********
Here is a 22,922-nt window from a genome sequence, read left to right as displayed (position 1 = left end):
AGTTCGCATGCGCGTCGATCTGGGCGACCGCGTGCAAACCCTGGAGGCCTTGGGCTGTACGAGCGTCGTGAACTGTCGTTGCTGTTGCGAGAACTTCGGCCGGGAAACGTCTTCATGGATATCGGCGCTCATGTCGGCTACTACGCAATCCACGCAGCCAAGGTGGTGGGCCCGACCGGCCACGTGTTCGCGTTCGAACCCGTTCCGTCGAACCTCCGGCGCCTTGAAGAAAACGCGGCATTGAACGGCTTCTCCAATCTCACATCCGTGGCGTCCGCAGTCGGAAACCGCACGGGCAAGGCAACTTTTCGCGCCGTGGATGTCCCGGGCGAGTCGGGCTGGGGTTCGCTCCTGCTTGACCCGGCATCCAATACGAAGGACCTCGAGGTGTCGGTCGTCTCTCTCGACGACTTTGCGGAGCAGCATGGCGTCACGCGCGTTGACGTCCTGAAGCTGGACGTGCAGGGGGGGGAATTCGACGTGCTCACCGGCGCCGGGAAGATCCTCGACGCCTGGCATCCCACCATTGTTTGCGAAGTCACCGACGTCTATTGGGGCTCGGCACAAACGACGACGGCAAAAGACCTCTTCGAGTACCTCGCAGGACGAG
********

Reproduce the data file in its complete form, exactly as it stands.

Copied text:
Here is a 22,922-nt window from a genome sequence, read left to right as displayed (position 1 = left end):
AGTTCGCATGCGCGTCGATCTGGGCGACCGCGTGCAAACCCTGGAGGCCTTGGGCTGTACGAGCGTCGTGAACTGTCGTTGCTGTTGCGAGAACTTCGGCCGGGAAACGTCTTCATGGATATCGGCGCTCATGTCGGCTACTACGCAATCCACGCAGCCAAGGTGGTGGGCCCGACCGGCCACGTGTTCGCGTTCGAACCCGTTCCGTCGAACCTCCGGCGCCTTGAAGAAAACGCGGCATTGAACGGCTTCTCCAATCTCACATCCGTGGCGTCCGCAGTCGGAAACCGCACGGGCAAGGCAACTTTTCGCGCCGTGGATGTCCCGGGCGAGTCGGGCTGGGGTTCGCTCCTGCTTGACCCGGCATCCAATACGAAGGACCTCGAGGTGTCGGTCGTCTCTCTCGACGACTTTGCGGAGCAGCATGGCGTCACGCGCGTTGACGTCCTGAAGCTGGACGTGCAGGGGGGGGAATTCGACGTGCTCACCGGCGCCGGGAAGATCCTCGACGCCTGGCATCCCACCATTGTTTGCGAAGTCACCGACGTCTATTGGGGCTCGGCACAAACGACGACGGCAAAAGACCTCTTCGAGTACCTCGCAGGACGAG